I always thought it would be the “old nurses” that would be jaded and hardened. But lately, I have seen that is not always the case. In the past year I have even seen some of those qualities in myself which I didn’t like and has made me think about this a little bit. I always said I never wanted to be that nurse, So why is this our go- to reaction? Our instinctual reaction to all of this over time is to become hardened, and we’ve cultivated a profession that breeds it and encourages it. I’ve also done it. For the actions of the few parents or families that yell and scream at you out of displaced anger are the ones that make you shut down, and close off the part of your heart that once made you the best nurse you could be.

The past while though, because I was starting to feel a bit jaded and maybe burnt out, I’ve done some self reflecting. Especially in the setting where I currently work, we see awful and terrible things. The worst day of children and families’ lives is often the day they come through our door. While are just “at work” for twelve hours, doing our job- this is someone’s life. It’s both a scary and humbling thought I think.

We normalize a great deal of the things we see to be “professional” working with patients and families. Business is business- setting up the inotropes, doing the compressions, intubating the patient- it’s not the first or the last time I will do any of this. But for that family- this is likely their one and only experience with any of that. Just before starting as a new nurse in paediatric ICU my uncle passed away- he was taken to hospital and in the ICU very briefly. My dad and I as the only two people with any healthcare background knew all too well what the probable outcome would be when he was taken to hospital by ambulance. Sitting in that room with a bunch of doctors using all their medical jargon, was so overwhelming. Even for me, but looking at every other member of my family who had no clue what they were saying- that we needed to say goodbye.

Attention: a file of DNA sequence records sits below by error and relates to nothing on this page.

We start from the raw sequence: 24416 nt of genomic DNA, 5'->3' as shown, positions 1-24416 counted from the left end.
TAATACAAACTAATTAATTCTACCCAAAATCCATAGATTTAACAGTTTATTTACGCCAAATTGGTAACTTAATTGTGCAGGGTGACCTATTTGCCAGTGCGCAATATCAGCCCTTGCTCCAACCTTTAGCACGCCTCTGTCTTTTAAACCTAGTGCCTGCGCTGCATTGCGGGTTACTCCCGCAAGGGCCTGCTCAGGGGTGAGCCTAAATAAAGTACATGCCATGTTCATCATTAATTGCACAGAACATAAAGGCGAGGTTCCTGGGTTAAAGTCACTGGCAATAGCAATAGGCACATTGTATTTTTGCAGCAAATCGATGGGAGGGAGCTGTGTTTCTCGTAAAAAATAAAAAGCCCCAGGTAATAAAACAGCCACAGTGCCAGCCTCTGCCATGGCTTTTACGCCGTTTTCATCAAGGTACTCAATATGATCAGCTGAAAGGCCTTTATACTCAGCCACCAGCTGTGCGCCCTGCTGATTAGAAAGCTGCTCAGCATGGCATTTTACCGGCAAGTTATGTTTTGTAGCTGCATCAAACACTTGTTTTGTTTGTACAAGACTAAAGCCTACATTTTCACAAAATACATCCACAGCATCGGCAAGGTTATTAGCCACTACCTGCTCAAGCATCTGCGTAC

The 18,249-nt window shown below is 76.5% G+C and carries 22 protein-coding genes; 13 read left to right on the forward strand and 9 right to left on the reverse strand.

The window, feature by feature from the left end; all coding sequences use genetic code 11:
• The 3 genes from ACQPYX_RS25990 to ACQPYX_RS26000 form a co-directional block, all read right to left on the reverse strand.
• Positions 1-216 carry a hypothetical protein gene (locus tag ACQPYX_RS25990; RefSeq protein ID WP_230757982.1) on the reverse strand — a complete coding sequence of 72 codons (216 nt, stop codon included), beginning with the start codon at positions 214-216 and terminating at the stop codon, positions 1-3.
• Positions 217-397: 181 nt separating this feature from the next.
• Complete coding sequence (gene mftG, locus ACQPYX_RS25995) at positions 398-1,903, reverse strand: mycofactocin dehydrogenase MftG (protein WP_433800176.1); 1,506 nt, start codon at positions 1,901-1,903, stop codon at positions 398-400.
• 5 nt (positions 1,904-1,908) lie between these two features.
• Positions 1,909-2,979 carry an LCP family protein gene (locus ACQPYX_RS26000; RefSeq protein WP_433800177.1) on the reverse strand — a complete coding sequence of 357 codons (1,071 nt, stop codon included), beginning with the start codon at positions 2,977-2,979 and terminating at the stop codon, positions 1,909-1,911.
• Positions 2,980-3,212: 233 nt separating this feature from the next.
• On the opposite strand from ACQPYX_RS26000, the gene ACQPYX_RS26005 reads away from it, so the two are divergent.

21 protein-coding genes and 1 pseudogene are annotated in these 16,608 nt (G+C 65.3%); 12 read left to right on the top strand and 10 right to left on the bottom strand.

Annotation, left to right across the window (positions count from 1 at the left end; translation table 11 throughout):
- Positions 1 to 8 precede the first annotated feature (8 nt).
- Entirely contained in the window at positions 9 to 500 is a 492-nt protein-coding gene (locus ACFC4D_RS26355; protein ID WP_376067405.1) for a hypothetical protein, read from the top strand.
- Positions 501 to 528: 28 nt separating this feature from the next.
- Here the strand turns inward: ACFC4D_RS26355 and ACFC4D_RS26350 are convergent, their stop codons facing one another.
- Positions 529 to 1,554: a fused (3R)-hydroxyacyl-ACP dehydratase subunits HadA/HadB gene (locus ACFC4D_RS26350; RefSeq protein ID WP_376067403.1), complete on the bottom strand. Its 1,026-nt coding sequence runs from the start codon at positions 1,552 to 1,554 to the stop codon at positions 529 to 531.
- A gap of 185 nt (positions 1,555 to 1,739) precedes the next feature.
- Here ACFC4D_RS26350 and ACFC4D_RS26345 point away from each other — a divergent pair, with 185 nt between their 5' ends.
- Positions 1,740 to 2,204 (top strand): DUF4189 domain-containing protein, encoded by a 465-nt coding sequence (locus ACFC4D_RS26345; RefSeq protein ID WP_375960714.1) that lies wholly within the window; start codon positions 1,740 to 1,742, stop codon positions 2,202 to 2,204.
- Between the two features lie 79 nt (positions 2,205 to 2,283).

I’d like to think my experiences (this among a couple other family members’ and my own health journeys on the other side of the bed) make me a better nurse. I walked into nursing knowing that old statement rings true “people won’t remember what you said or what you did, but will remember how you made them feel“.

So when I try to put myself in the shoes of my patients or their families, it feels a bit more meaningful remembering that sometimes those small acts of kindness mean the most. Those are certainly what I remember. We sometimes forget that it is our privilege to work and be with families through these terrible awful things. Because we see it “all the time” we normalize things but forget that it is likely the most horrible thing that will ever happen to someone or their child.

So just some food for thought as you are scrolling through this on your night shift or getting yourself pre-caffeinated for the day. What you do every day matters. It may be one day for you, but may very well be the day someone lives over and over again for the rest of their lives.

– C